Shelf Awareness for Tuesday, April 13, 2021

Margaret K. McElderry Books: Tender Beasts by Liselle Sambury

Scholastic Press: Heroes: A Novel of Pearl Harbor by Alan Gratz

Flatiron Books: Anita de Monte Laughs Last by Xochitl Gonzalez

Peachtree Publishers: King & Kayla and the Case of the Downstairs Ghost (King & Kayla) by Dori Hillestad Butler, illustrated by Nancy Meyers

Doubleday Books: The Husbands by Holly Gramazio


Booked Coming to Philadelphia, Pa., in September

The future site of Booked

Booked, a general-interest bookstore with titles for all ages, will open in Philadelphia, Pa., later this year, the Chestnut Hill Local reported.

The store will be in Philadelphia's Chestnut Hill neighborhood, in a space that previously housed a toy store, and owner Debbie Gress Jansen hopes to be open for business in September. The store will carry books for children, teens and adults, with genres like literature, nonfiction, history and cooking represented. There will be a variety of nonbook and gift items, including stationery, and eventually Gress Jansen intends to host author events.

While Gress Jansen has no prior experience in bookselling, owning a bookstore has been a lifelong dream. She had worked as a teacher for nearly four decades and decided to change careers last year during a period of self-reflection brought about by the pandemic.

"I think what happened to a lot of people during the pandemic was they took some time to think and look and reflect on their lives," Gress Jansen told the Local. "And so this past year I just really knew that the time had come to hang up the teaching apron and pursue this dream. Stop talking about it and actually do it. If not now, when?"

Booked will be the first new bookstore in Chestnut Hill in quite some time, and Gress Jansen said people in the community are "thrilled." She added: "It's just going to be a place that you want to come in and stay for a bit and chat about books."

Holiday House: The Five Impossible Tasks of Eden Smith by Tom Llewellyn; The Selkie's Daughter by Linda Crotta Brennan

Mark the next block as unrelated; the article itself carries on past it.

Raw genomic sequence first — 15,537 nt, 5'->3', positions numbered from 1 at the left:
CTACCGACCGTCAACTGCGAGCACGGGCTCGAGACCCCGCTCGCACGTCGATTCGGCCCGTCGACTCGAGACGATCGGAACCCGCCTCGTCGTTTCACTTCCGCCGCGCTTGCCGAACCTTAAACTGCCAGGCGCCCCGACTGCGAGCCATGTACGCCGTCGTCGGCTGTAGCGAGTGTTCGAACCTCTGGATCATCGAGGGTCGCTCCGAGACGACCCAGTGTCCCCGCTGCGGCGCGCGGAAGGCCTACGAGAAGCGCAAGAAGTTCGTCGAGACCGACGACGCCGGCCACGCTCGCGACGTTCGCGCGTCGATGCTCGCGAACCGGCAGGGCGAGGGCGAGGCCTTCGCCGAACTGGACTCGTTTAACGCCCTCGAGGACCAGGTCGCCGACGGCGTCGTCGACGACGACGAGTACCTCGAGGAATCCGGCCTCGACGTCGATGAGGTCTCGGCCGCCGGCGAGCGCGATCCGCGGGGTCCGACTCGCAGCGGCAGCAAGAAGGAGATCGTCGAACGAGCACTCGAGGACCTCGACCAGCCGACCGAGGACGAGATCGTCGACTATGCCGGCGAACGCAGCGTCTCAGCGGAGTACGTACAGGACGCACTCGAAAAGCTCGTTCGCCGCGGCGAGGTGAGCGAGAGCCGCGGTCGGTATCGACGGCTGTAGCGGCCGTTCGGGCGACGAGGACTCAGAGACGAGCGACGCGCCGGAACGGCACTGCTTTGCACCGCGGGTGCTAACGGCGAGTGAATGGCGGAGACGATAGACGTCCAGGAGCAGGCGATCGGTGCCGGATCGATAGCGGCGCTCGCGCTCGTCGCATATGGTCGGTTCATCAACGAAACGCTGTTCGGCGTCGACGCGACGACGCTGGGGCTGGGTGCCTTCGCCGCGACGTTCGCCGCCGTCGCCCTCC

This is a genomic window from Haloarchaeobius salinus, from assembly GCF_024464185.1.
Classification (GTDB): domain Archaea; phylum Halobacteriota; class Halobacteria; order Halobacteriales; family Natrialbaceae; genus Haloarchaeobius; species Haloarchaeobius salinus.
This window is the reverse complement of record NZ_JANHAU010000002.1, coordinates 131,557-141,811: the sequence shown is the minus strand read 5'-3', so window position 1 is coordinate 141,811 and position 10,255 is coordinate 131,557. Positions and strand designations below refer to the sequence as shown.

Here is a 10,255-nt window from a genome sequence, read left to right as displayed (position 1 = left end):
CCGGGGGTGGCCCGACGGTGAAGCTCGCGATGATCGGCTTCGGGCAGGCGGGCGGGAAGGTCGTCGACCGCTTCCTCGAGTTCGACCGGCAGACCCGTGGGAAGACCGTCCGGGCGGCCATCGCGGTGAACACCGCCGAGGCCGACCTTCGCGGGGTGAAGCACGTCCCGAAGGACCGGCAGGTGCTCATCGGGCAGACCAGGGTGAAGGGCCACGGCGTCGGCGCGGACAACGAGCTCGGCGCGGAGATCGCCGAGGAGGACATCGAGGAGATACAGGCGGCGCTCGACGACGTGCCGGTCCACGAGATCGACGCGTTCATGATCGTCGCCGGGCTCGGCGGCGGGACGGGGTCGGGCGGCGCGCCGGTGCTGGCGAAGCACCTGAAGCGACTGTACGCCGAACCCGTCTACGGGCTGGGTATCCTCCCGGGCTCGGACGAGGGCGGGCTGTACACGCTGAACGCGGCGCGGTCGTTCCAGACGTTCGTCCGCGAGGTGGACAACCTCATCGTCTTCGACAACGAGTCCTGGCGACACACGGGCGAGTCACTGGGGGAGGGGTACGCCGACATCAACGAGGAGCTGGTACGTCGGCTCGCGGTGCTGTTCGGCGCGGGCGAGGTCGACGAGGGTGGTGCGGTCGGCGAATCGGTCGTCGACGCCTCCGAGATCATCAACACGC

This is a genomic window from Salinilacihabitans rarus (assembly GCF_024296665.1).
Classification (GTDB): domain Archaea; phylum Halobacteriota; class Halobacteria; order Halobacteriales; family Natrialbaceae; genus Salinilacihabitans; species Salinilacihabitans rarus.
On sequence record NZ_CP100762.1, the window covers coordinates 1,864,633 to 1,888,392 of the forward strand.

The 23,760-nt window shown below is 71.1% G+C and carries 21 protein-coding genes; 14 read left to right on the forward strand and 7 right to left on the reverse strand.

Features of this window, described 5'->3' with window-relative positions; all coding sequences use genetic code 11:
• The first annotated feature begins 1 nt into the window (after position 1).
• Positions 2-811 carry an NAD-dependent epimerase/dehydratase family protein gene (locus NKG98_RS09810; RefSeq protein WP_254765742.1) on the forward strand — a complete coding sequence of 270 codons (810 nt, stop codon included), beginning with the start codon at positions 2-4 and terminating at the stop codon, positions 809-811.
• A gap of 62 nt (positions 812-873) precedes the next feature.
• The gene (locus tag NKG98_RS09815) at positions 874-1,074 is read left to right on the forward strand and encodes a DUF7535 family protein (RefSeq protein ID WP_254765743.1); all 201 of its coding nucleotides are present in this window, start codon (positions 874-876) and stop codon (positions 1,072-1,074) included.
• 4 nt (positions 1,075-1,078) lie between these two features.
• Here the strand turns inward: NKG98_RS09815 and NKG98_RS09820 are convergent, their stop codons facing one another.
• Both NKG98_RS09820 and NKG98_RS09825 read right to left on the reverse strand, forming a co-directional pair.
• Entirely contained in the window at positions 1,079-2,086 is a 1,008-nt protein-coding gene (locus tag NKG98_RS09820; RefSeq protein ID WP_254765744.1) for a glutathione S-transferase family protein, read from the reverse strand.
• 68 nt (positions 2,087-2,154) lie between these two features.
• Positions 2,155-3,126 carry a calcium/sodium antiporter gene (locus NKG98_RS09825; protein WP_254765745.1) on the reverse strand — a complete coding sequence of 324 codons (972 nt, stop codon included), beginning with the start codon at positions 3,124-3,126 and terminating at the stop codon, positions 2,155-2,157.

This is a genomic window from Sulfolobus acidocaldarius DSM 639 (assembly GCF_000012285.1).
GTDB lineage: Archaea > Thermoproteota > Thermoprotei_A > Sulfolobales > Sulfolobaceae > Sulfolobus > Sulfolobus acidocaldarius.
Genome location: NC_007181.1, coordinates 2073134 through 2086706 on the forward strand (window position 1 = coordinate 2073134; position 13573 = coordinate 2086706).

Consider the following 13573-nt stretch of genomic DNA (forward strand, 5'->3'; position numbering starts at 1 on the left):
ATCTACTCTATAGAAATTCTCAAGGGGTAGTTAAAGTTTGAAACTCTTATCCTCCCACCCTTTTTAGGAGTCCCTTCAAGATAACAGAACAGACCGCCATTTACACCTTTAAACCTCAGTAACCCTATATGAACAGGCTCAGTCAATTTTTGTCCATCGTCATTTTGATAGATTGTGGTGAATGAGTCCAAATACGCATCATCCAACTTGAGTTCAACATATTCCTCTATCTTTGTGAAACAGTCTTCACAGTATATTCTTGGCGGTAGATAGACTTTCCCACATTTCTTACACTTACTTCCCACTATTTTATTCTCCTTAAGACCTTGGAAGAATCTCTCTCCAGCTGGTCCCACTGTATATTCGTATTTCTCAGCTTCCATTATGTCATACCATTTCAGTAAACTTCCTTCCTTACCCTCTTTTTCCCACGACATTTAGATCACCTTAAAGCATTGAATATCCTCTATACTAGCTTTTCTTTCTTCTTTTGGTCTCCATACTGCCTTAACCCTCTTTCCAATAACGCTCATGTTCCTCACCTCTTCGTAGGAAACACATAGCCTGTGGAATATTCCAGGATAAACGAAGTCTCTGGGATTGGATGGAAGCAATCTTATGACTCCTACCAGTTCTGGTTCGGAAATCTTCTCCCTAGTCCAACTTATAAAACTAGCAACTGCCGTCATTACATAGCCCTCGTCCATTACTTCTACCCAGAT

New Busboys and Poets Opening Soon in Baltimore, Md.

The new Busboys and Poets restaurant and bookstore in Baltimore, Md., will open later this month or in early May, the Johns Hopkins News-Letter reported.

Located near Johns Hopkins University in Baltimore's Charles Village neighborhood, the new Busboys and Poets resides in a space that previously housed the Red Star Bar & Grill. It will be able to seat 200 people once Covid restrictions are lifted and it will be the eighth Busboys and Poets location overall. The Charles Village location will have the same food and drink menu as the other stores, and it will eventually host events like readings and open mics.

The first Busboys and Poets opened in Washington, D.C., in 2005. There is another new location in the works in Columbia, Md., that will encompass some 10,700 square feet and will be able to seat 400.

Amistad Press: The Survivors of the Clotilda: The Lost Stories of the Last Captives of the American Slave Trade by Hannah Durkin

How Bookstores Are Coping: 'Incredible Hard Work'; New Normal

Nicole Yasinski, marketing manager at Novel in Memphis, Tenn., reported that the store is open seven days per week for in-store shopping. Masks have been required since mid-June and social distancing guidelines are enforced. The store is about 10,000 square feet, which gives customers and staff plenty of space, and once the store stopped doing in-person events, Yasinski and the team spread things out even further.

Novel was closed for in-store shopping for two months in 2020, but the store managed to keep everyone employed. The team pivoted to online and phone sales, curbside pick-up and delivery and virtual events, which meant everyone was "working 10 times as hard for just a fraction of the sales" the store would normally see. Reopening the store for browsing proved to be "incredibly tense," and not a decision that was taken lightly. Once the doors were open and customers felt comfortable again, sales slowly began to recover.

Asked about any bright spots amid all the difficulties, Yasinski pointed to the way the store was able to come together and adapt at a moment's notice to all sorts of new demands and challenges. Some of these, she continued, included finding puzzles when they were flying off the shelves, as well as trying to handsell puzzles over the phone to customers doing curbside pick-up. She added: "We could not have done this without the incredible hard work of our team at all levels."

Looking ahead in 2021, Yasinski said the first half of the year has been about "maintaining" and not "letting our guard down on safety measures." With pandemic fatigue growing, this has been "top of mind" constantly. Additionally, the store saw a huge increase in online sales during the pandemic, and they want to continue to grow that side of the business even as things slowly return to normal. IndieCommerce, she noted, has been "amazing during the pandemic," and she hopes to put all of the extra functionality and other improvements to good use going forward.